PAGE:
VYAS: If the child is not put to sleep while that sleep pressure is the most prominent and active, then there's a potential for them to no longer be sleepy. But they're still tired because they've had that period of wakefulness, but they're no longer sleepy at that point because that sleep pressure has gone away.

GOMEZ-ALDANA: And that is when the resistance starts or, as Vyas calls them...

VYAS: The shenanigans start in order to delay bedtime - I need one more hug, one more kiss, I need to go potty again, I have a bug bite. And my all-time favorite is - my child used to do this all the time - I need a Band-Aid.

GOMEZ-ALDANA: Many parents have been there.

JOSEPH: Mommy, I want to do another one that's shorter.

PASTRICK: No. It's time to go to bed, baby.

JOSEPH: No.

PASTRICK: Yes. Go pee-pee and it's time to go to bed. We read the book. I'm going to go write it on your chart.

JOSEPH: Not the way I colored it (ph).

PASTRICK: You didn't color it? Well, you can do it tomorrow. I'm going to stay home with you. Go pee-pee, though.

GOMEZ-ALDANA: And here is your tip No. 4 - be prepared for the shenanigans.

JOSEPH: Mommy (unintelligible).

PASTRICK: Michael, get in your room now. You're seriously bothering me. All right. We're quiet.

MICHAEL PASTRICK: Wait, wait, wait, wait. Hold up.

PASTRICK: Michael...

GOMEZ-ALDANA: Vyas recommends creating a checklist - add things that you and your child need to do before bedtime and add anything that the child typically requests.

VYAS: On the list can be putting on PJs, brushing teeth, getting a sip of water, reading books, singing songs, scratching the back, hugs and kisses. And so after that bedtime routine is completed, you can have the child check off all the items, and it's a good reminder for the parents as well that all of the child's needs have been met. And so that when you go to leave and the child says, oh, I need one more sip of water as you're trying to leave the room, you can say we took care of that already, sweetie. I love you. Good night. I'll see you in the morning.

GOMEZ-ALDANA: You can find Vyas' checklist template on the digital version of this story at npr.org/lifekit. You can use the checklist for yourself or to help you create your children's bedtime routine. Another thing to keep in mind is that children might be feeling stress or anxiety, and it's manifesting as uncooperative behavior. Just like adults, children also feel stressed from time to time. I mean, they have school. They're navigating homework, after-school activities, other social interactions. Everything they have going on can at times prevent the child from winding down as they prepare for bed. So if your child feels overwhelmed, have them write all of their worries or tasks on a piece of paper or create a journal where they can write down their thoughts. And once they're written down, you can address them at another time but not during bedtime. Things like meditation can also help. Experts say mindfulness and breathing exercises can calm children down, and they can decrease stress hormones. You can do these exercises together during your bedtime routine. And when you feel like you've tried everything to help your child go to bed and you're still not having any luck with sleep, Vyas says that's when you should consider asking for professional help.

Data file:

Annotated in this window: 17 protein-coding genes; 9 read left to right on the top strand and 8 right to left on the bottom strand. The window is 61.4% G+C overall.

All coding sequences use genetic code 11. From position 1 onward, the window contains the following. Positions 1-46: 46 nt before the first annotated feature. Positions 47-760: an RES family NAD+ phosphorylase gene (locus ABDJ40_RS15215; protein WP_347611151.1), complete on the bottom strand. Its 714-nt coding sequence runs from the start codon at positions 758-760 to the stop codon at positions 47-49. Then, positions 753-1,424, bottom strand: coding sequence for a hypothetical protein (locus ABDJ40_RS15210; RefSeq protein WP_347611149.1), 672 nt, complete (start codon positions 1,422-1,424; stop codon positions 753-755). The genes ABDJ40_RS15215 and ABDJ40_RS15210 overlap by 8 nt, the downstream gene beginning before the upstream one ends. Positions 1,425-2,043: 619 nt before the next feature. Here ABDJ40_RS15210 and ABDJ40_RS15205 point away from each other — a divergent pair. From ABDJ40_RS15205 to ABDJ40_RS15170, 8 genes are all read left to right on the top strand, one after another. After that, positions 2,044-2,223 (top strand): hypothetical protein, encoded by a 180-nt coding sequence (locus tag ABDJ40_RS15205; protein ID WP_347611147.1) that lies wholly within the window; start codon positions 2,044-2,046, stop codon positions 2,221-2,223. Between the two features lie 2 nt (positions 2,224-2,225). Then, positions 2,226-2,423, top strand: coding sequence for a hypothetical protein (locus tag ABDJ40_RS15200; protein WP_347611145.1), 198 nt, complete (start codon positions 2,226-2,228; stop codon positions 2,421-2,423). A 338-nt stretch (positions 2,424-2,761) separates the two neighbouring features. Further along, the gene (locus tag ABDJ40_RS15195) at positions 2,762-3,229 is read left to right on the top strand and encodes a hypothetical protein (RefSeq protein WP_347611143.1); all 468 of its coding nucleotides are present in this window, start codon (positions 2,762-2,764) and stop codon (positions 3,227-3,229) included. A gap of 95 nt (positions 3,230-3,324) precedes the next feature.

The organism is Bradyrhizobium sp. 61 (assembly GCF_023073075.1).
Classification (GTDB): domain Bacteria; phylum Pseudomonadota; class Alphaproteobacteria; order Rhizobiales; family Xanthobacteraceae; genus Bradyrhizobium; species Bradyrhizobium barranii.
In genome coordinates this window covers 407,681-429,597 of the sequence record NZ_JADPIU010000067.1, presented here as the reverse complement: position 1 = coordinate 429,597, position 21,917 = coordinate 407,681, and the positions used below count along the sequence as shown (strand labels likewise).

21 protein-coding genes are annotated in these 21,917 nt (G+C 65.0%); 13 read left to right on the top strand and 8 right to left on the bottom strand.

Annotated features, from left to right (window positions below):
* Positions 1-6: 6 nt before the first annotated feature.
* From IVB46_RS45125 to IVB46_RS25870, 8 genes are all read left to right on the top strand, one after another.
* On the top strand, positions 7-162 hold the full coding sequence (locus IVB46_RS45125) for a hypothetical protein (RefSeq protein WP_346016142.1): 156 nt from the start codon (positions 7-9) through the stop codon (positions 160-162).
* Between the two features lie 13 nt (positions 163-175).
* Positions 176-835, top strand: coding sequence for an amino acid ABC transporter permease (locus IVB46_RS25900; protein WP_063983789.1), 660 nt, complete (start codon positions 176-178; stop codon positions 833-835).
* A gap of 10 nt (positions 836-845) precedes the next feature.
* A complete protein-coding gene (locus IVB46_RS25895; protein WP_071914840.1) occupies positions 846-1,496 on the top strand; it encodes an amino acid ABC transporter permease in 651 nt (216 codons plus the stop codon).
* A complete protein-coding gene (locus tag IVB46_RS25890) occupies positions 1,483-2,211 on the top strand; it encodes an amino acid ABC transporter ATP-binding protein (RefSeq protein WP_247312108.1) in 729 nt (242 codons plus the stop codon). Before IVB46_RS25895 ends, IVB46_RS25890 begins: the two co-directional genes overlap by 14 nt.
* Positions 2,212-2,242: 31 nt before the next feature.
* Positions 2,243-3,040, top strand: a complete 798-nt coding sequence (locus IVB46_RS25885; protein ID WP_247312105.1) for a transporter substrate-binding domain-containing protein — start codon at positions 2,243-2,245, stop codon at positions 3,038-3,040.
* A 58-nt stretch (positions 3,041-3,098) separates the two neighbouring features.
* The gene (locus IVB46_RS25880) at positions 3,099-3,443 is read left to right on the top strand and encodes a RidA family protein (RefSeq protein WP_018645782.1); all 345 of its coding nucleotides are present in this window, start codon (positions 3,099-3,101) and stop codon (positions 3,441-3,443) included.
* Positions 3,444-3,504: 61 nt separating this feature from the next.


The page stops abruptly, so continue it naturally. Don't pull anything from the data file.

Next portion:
VYAS: Many parents are always resistant to reach out for help, but then once they do and they see the same success, they're like, oh, my gosh, why didn't we do this sooner? I didn't realize I could have been sleeping so much better so much sooner. It would be nice if parents were sort of more open to accepting that help before it gets to that point and before it's too overwhelming. You don't want nighttime to feel like a nightmare. And if you're struggling every single night, it's a good idea to reach out for help.

GOMEZ-ALDANA: If your child is consistently unable to sleep through the night or they're having trouble falling asleep every night, consider calling your doctor. Remember, Dr. Vyas says it's never too late to ask for help.

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GOMEZ-ALDANA: So let's recap. Tip No. 1 - make a bedtime routine for you and your kids. Set a bedtime and give yourselves enough time to wind down. Spend quality time together and go over your bedtime checklist. Tip No. 2 - put away anything with a screen at least an hour before bedtime because the blue light from the devices could prevent you from falling asleep. Tip No. 3 - it's all about consistency. Children need nine to 13 hours of sleep each night, so make sure your bedtime stays consistent even on weekends. And to help you keep a consistent bedtime, make sure your bedroom is cool and dark. You can use sound machines or white noise to soothe your child and give toddlers a stuffed animal or blanket for security. And tip No. 4 - prepare yourself for the shenanigans. Go through your bedtime checklist together. Once you're done, your child will know it's time to say goodnight. And if you're struggling every night, maybe ask for help. It's never too late to get on track and create healthy sleeping habits.

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GOMEZ-ALDANA: For more LIFE KIT, check out our other episodes. We got one on raising a reader and many more on everything from health to finance to parenting. And you can find those at npr.org/lifekit. And if you love LIFE KIT and want more, subscribe to our newsletter at npr.org/lifekitnewsletter. And now a completely random tip.

ALLIE: Hey, LIFE KIT listeners, this is Allie (ph) from Honolulu. If you work from a computer all day, one of the best things you can do is turn off your notifications for your emails and your messages so that you just have downtime to actually be productive. Chances are, people don't need to reach you 24 hours a day, and those constant pings and dings that you're getting on notifications really stall the work that you're actually trying to get done. So go and turn them off and enjoy your time.

GOMEZ-ALDANA: This episode of LIFE KIT was produced by Janet Woojeong Lee. Meghan Keane is our managing producer. Beth Donovan is the senior editor. Our production team also includes Andee Tagle and Clare Marie Schneider. Our digital editors are Beck Harlan and Wynne Davis. I'm Araceli Gomez-Aldana. Thanks for listening and happy sleeping.